We would like to thank Addis Zemen District Hospital staff at the chronic disease follow up clinics for their support. The study participants are duly acknowledged for kindly given us the required data.
The authors declare that they have no competing interests.
1. Masters PS. Coronavirus genomic RNA packaging. Virology. 2019;537(August):198–207. doi:10.1016/j.virol.2019.08.031
2. Guan W, Ni Z, Hu Y, et al. Clinical characteristics of coronavirus disease 2019 in China. N Engl J Med. 2020;2020:1–13. doi:10.1056/NEJMoa2002032
3. Huang C, Wang Y, Li X, et al. Articles clinical features of patients infected with 2019 novel coronavirus in Wuhan, China. Lancet. 2020;395(15):497–506. doi:10.1016/S0140-6736(20)30183-5
4. Chen N, Zhou M, Dong X, et al. Epidemiological and clinical characteristics of 99 cases of 2019 novel coronavirus pneumonia in Wuhan, China: a descriptive study. Lancet. 2020;395(10223):507–513. doi:10.1016/S0140-6736(20)30211-7
5. Wang D, Bo H, Chang HFZX. Clinical characteristics of 138 hospitalized patients with 2019 novel coronavirus–infected pneumonia in Wuhan, China. JAMA. 2020;323(11):1061–1069. doi:10.1001/jama.2020.1585
6. Tong Y, Ph D, Ren R, et al. Early transmission dynamics in Wuhan, China, of novel coronavirus–infected pneumonia. N Engl J. 2020;382(13):1199–1207. doi:10.1056/NEJMoa2001316
7. Chan JF, Yuan S, Kok K, et al. A familial cluster of pneumonia associated with the 2019 novel coronavirus indicating person-to-person transmission: a study of a family cluster. Lancet. 2020;395(10223):514–523. doi:10.1016/S0140-6736(20)30154-9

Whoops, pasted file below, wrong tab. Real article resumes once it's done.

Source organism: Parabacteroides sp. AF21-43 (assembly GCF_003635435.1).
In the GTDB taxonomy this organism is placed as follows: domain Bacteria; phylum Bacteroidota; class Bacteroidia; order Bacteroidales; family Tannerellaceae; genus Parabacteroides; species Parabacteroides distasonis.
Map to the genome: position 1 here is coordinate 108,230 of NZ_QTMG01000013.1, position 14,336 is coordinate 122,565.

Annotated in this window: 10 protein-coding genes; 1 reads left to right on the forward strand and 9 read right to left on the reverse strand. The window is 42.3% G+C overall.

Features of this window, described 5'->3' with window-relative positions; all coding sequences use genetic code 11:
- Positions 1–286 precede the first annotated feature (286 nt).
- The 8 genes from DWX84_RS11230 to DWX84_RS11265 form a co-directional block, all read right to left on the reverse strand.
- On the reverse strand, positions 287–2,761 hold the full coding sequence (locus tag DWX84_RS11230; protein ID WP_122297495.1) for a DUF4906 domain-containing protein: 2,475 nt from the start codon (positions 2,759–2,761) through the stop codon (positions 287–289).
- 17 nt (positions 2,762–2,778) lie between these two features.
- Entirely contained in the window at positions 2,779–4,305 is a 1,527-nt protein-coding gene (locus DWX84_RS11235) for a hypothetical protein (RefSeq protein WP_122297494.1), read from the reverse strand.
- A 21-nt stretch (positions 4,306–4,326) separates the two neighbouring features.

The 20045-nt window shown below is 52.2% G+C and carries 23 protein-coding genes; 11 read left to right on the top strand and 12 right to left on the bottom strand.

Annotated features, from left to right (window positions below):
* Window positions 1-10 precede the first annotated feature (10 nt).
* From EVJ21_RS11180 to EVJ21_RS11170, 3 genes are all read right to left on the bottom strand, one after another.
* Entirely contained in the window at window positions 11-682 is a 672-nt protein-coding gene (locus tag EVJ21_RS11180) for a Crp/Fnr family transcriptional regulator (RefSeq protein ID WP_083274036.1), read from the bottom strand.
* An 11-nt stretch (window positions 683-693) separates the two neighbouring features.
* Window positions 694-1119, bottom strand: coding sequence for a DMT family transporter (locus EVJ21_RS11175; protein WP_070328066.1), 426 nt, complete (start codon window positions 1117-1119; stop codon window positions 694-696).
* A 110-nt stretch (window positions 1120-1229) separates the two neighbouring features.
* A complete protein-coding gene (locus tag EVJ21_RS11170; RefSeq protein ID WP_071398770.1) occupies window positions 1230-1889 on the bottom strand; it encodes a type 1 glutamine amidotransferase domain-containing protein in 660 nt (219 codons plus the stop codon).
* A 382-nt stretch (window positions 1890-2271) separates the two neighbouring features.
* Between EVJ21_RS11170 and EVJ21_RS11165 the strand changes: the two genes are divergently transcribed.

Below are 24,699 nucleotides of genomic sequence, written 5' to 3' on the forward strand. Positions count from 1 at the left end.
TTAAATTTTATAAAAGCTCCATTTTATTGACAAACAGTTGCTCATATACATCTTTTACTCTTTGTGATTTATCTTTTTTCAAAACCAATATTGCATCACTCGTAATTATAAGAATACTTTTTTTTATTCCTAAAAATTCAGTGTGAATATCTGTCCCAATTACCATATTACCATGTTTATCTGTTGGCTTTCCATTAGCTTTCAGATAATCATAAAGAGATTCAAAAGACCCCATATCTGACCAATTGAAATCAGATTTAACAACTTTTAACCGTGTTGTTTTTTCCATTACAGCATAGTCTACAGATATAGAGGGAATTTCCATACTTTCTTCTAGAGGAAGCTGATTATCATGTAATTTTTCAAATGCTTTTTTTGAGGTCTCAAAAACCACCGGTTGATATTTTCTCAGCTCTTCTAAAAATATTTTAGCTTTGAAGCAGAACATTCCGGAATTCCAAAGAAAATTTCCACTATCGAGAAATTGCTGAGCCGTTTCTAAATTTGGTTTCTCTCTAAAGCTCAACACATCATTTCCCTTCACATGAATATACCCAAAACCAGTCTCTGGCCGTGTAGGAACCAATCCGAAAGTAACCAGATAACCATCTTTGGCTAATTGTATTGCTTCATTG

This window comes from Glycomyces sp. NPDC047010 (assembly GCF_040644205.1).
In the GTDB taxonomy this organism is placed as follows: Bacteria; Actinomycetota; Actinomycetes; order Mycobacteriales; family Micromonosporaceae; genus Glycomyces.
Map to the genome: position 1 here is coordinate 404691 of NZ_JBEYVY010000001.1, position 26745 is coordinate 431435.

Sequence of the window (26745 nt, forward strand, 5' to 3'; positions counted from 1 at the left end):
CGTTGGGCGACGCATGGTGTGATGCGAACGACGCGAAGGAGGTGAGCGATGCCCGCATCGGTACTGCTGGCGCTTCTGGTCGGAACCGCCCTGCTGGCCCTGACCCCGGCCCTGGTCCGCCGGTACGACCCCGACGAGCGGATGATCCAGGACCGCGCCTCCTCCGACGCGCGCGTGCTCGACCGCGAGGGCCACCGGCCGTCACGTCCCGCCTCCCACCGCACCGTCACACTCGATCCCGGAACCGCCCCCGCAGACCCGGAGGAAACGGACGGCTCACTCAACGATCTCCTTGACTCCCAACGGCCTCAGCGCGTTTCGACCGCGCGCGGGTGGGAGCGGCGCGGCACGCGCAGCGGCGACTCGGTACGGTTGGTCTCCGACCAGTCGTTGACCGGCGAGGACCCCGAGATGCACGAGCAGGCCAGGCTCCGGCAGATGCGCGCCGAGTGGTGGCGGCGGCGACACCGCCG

8. Guan WJ, Ni ZY, Hu Y, et al. Clinical characteristics of 2019 novel coronavirus infection in China. MedRxiv. 2020;1.
9. Murthy S, Gomersall CD, Fowler RA. Care for critically ill patients with COVID-19. Clin Rev Educ. 2020;1–2. doi:10.1001/jama.2020.3633
10. Zhou F, Yu T, Du R, et al. Clinical course and risk factors for mortality of adult inpatients with COVID-19 in Wuhan, China: a retrospective cohort study. Lancet. 2020;395(10229):1054–1062. doi:10.1016/S0140-6736(20)30566-3
11. Wu C, Chen X, Cai Y, et al. Risk factors associated with acute respiratory distress syndrome and death in patients with coronavirus disease 2019 pneumonia in Wuhan, China. JAMA Intern Med. 2020;1:1–10. doi:10.1001/jamainternmed.2020.0994
12. Yang J, Zheng Y, Gou X, Pu K, Chen Z. Prevalence of comorbidities in the novel Wuhan coronavirus (COVID-19) infection: a systematic review and meta-analysis. Int J Infect Dis. 2020;94:91–95. doi:10.1016/j.ijid.2020.03.017
13. Lippi G, Henry BM. Chronic obstructive pulmonary disease is associated with severe coronavirus disease 2019 (COVID-19). Respir Med. 2020;167(March):105941. doi:10.1016/j.rmed.2020.105941
14. Weiss P, Murdoch DR. COVID-19: towards controlling of a pandemic. Lancet. 2020;6736(20):1015–1018. doi:10.1016/S0140-6736(20)30673-5
15. Qualls N, Levitt A, Neha Kanade NW-J. Community Mitigation Guidelines to Prevent Pandemic Influenza — United States. Vol. 66;2017: 2017.
16. WHO. Coronavirus Disease. 2020.
17. Baloch S, Baloch MA, Zheng T, Pei X. The coronavirus disease 2019 (COVID-19) pandemic. J Exp Med. 2020;250:271–278. doi:10.1620/tjem.250.271.Correspondence
18. Geldsetzer P. Knowledge and perceptions of coronavirus disease 2019 among the general public in the United States and the United Kingdom: a cross-sectional online survey. Ann Intern Med. 2020;2020:1–14.